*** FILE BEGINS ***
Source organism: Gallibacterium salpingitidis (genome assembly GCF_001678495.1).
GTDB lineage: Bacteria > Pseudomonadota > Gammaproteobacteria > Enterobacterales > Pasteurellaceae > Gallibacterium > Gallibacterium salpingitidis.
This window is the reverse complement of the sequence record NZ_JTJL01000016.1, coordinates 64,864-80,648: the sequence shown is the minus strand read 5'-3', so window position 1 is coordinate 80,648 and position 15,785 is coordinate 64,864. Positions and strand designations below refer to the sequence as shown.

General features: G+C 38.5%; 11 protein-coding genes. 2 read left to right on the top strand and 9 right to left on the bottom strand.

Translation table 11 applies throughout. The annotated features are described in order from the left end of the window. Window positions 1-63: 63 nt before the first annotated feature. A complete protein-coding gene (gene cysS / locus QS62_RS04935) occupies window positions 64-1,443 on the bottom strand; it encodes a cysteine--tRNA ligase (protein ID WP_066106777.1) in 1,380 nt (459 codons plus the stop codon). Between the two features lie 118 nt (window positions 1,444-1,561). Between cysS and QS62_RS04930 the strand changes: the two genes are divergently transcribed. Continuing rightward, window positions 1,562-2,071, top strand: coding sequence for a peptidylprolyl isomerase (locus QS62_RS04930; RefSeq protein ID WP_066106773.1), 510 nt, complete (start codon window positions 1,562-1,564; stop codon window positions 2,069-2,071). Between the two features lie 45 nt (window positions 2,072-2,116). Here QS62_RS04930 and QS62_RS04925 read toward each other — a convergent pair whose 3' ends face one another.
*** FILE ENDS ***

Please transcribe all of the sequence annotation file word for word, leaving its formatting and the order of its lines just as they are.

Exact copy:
Source organism: Gallibacterium salpingitidis (genome assembly GCF_001678495.1).
GTDB lineage: Bacteria > Pseudomonadota > Gammaproteobacteria > Enterobacterales > Pasteurellaceae > Gallibacterium > Gallibacterium salpingitidis.
This window is the reverse complement of the sequence record NZ_JTJL01000016.1, coordinates 64,864-80,648: the sequence shown is the minus strand read 5'-3', so window position 1 is coordinate 80,648 and position 15,785 is coordinate 64,864. Positions and strand designations below refer to the sequence as shown.

General features: G+C 38.5%; 11 protein-coding genes. 2 read left to right on the top strand and 9 right to left on the bottom strand.

Translation table 11 applies throughout. The annotated features are described in order from the left end of the window. Window positions 1-63: 63 nt before the first annotated feature. A complete protein-coding gene (gene cysS / locus QS62_RS04935) occupies window positions 64-1,443 on the bottom strand; it encodes a cysteine--tRNA ligase (protein ID WP_066106777.1) in 1,380 nt (459 codons plus the stop codon). Between the two features lie 118 nt (window positions 1,444-1,561). Between cysS and QS62_RS04930 the strand changes: the two genes are divergently transcribed. Continuing rightward, window positions 1,562-2,071, top strand: coding sequence for a peptidylprolyl isomerase (locus QS62_RS04930; RefSeq protein ID WP_066106773.1), 510 nt, complete (start codon window positions 1,562-1,564; stop codon window positions 2,069-2,071). Between the two features lie 45 nt (window positions 2,072-2,116). Here QS62_RS04930 and QS62_RS04925 read toward each other — a convergent pair whose 3' ends face one another.